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  1. #71
    Senior Member
    Join Date
    May 2013


    Quote Originally Posted by Jimmy Grooverider View Post
    Width is good, to a certain point, then it could begin to hold you back.
    As a perspective buyer of this type of board, this thread has certainly 'informed' me of the target market for such boards....

    From my perspective (a progressive beginner, approaching intermediate stage), there seems to be little advantage in purchasing a wide freemove board when I already have a 72cm wide Rocket with more than adequate volume. That said, I have focused on the type of board that would best suit my progression, with little/no overlap with my current board.

    I understand that there is a requirement and a market for wide freemoves but I think that it may not be for me.... If I was progressing from beginner kit, then a wide freemove would be well suited. Also, If I was aging, and had trouble with my knees or back, a wide freemove might be a good choice.

    In my case, I think that I should be looking for a narrower board with sufficient volume for positive buoyancy (around 95/100L) - perhaps a FSW, as TonyE suggested, which would challenge me and help me progress further, unlike a wide freemove which I will quickly supersede. My Rocket will remain as my low wind and practice board and the narrower 100L will be my high wind board.

  2. #72
    Senior Member
    Join Date
    Apr 2004


    If I sailed inland or at a coastal flat water venue i'd have a Firemove as my only board. I think they are just about perfect for that sort of sailing. Mine didn't suit me as I only seemed to go out in windier conditions when the swell and chop picked up on the South Coast, so my narrower boards felt more fun. But reckon I'd choose a Med holiday on the basis of whether the centre used this sort of board, they'd be absolutely awesome in Greek Island type conditions. Sweet on Garda too i'd bet.
    Can't jump, won't jump.

  3. #73


    Quote Originally Posted by boards_PaulP View Post
    If I sailed inland or at a coastal flat water venue i'd have a Firemove as my only board..
    maybe coastal- gusty inland, maybe not ;-)
    Fanatic Hawk 135L, Witchcraft Chakra 105L, Fanatic Quad 84L

    Tush Lightning 9.4, North S-Types 8.4 and 7.2, North Volts 6.4, 5.9 and 5.3, Goya Wave 4.4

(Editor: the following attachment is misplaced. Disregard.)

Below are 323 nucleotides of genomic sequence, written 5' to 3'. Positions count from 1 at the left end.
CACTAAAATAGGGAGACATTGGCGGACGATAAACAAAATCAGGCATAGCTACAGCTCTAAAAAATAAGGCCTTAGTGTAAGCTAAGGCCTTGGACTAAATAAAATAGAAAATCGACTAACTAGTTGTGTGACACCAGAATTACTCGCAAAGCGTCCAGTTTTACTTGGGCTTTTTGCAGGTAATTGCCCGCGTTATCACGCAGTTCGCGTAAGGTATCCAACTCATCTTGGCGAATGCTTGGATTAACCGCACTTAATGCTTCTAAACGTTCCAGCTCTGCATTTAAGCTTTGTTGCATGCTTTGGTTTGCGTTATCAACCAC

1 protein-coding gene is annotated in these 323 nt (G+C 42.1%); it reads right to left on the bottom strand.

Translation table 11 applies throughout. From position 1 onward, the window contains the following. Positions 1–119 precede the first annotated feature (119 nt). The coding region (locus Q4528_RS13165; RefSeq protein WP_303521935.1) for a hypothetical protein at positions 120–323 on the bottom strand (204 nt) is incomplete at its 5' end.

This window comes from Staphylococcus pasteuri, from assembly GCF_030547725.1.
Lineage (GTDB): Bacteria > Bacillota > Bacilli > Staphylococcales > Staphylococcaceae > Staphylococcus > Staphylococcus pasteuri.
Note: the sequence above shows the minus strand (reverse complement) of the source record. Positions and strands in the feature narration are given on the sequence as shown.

4. #74
    Senior Member hayesite's Avatar
    Join Date
    Dec 2009


    Pretty much what Paul states, I have a Gecko for inland res sailing and flat/light wind coastal sailing, if it blows the FSW comes out to play, with a 4hr round trip to the coast having that mix means I should be covered whatever the wind decides to do on the day.
    Windsurfing days in 2013: 42
    New toys for 2013: 120L Fanatic Gecko 2013

  5. #75
    Senior Member Capie's Avatar
    Join Date
    Jan 2013
    Cape Town


    I also have the Gecko as a lighter wind board and a fsw for choppier days. I'm a confirmed intermediate, not a progressing beginner. The difference between the two boards is not skill-related. With the straps in the outer setting on the Gecko, I'd actually say it's slightly more difficult to sail than the fsw.

    They are intrinsically different beasts though. I prefer the ride of the Gecko to that of my fsw for anything but the sea. The Gecko is also faster until the chop gets up. I think, as stated, that the decision is between freeride, slalom or bump and jump. The fsw is a bump and jump board, the Gecko is a freeride board. If you want freeride, I don't think there's any reason not to take one of these boards over a classic, narrow freeride board. They seem to me to out-perform the classic boards in every way except perhaps outright speed in the hands of an experienced sailor.
    My Boards: 1992 Windsurfer One Design, 2012 Fanatic Freewave 85l, 2013 Fanatic Gecko 105l

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